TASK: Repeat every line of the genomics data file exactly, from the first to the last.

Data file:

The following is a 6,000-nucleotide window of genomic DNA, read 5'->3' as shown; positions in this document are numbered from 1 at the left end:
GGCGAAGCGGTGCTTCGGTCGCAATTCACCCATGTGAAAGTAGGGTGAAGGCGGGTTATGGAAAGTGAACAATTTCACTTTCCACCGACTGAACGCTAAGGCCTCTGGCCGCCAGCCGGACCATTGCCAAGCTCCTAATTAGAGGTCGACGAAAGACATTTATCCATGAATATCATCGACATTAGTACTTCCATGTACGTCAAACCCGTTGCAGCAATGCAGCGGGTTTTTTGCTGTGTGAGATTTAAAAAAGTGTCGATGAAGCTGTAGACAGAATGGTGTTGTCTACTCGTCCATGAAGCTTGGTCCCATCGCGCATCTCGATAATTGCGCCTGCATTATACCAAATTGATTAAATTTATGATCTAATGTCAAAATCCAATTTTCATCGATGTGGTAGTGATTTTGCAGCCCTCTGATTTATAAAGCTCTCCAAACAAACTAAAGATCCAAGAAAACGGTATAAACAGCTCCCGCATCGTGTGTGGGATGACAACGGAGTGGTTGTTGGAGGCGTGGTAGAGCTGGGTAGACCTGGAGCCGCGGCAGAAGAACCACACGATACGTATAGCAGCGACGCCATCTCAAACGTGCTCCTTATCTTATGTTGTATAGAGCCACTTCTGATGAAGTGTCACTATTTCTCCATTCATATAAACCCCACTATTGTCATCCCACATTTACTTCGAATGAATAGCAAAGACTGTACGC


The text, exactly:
The following is a 6,000-nucleotide window of genomic DNA, read 5'->3' as shown; positions in this document are numbered from 1 at the left end:
GGCGAAGCGGTGCTTCGGTCGCAATTCACCCATGTGAAAGTAGGGTGAAGGCGGGTTATGGAAAGTGAACAATTTCACTTTCCACCGACTGAACGCTAAGGCCTCTGGCCGCCAGCCGGACCATTGCCAAGCTCCTAATTAGAGGTCGACGAAAGACATTTATCCATGAATATCATCGACATTAGTACTTCCATGTACGTCAAACCCGTTGCAGCAATGCAGCGGGTTTTTTGCTGTGTGAGATTTAAAAAAGTGTCGATGAAGCTGTAGACAGAATGGTGTTGTCTACTCGTCCATGAAGCTTGGTCCCATCGCGCATCTCGATAATTGCGCCTGCATTATACCAAATTGATTAAATTTATGATCTAATGTCAAAATCCAATTTTCATCGATGTGGTAGTGATTTTGCAGCCCTCTGATTTATAAAGCTCTCCAAACAAACTAAAGATCCAAGAAAACGGTATAAACAGCTCCCGCATCGTGTGTGGGATGACAACGGAGTGGTTGTTGGAGGCGTGGTAGAGCTGGGTAGACCTGGAGCCGCGGCAGAAGAACCACACGATACGTATAGCAGCGACGCCATCTCAAACGTGCTCCTTATCTTATGTTGTATAGAGCCACTTCTGATGAAGTGTCACTATTTCTCCATTCATATAAACCCCACTATTGTCATCCCACATTTACTTCGAATGAATAGCAAAGACTGTACGC